Venezuela's opposition broke on Tuesday the government's 17-year grip on the legislature and vowed to force out President Nicolas Maduro despite failing for the time being to clinch its hoped-for “supermajority.” The National Assembly swore in deputies to 163 of the 167 seats, with four lawmakers -- three opposition and one pro-government -- suspended pending a lawsuit over alleged electoral fraud.
Venezuela said the opposition coalition MUD has won a two-thirds super majority in the country’s legislature, a major victory in Sunday’s elections.
Venezuela's fragile opposition coalition which managed to come together to achieve victory over the Chavista government on Sunday, now faces the test of trying to stick together and use its newly won congressional authority to address the country’s deep economic problems and political rifts.
Venezuela's opposition won control of the National Assembly by a landslide, delivering a major setback to the ruling party and altering the balance of power after almost 17 years of populist rule.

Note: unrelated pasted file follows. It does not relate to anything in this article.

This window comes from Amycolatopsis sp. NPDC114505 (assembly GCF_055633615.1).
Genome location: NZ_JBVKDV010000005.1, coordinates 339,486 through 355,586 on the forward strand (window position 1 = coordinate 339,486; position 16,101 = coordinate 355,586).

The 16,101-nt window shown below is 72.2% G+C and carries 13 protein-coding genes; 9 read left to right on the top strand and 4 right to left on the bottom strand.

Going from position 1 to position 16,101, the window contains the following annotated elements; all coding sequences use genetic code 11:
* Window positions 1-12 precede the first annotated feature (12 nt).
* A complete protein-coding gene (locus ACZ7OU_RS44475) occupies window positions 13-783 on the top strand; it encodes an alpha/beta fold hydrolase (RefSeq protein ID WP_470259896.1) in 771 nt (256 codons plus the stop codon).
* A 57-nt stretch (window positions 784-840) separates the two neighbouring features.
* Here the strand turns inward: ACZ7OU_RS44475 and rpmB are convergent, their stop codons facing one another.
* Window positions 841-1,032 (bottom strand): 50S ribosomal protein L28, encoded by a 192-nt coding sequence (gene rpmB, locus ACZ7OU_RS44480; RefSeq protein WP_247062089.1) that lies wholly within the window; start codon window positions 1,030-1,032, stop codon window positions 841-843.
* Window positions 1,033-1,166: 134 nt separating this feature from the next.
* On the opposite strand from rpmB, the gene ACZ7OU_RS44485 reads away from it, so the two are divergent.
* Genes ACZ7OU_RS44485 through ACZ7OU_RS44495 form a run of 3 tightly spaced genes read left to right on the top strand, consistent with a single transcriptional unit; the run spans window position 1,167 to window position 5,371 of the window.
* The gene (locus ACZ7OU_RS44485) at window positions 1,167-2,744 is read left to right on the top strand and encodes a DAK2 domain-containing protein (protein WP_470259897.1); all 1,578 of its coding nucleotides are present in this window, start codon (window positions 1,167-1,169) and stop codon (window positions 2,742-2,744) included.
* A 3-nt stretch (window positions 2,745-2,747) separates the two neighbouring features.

By David Rosnick (*) A new paper from the Center for Economic and Policy Research (CEPR) finds that there may be a significant disparity between the popular vote and legislative seats claimed by parties in Venezuela’s December 6 National Assembly elections.
Venezuela's parliamentary election will be held on December 6, authorities announced on Monday, ending lengthy speculation over the date for a vote that surveys showed was likely to punish the ruling socialists.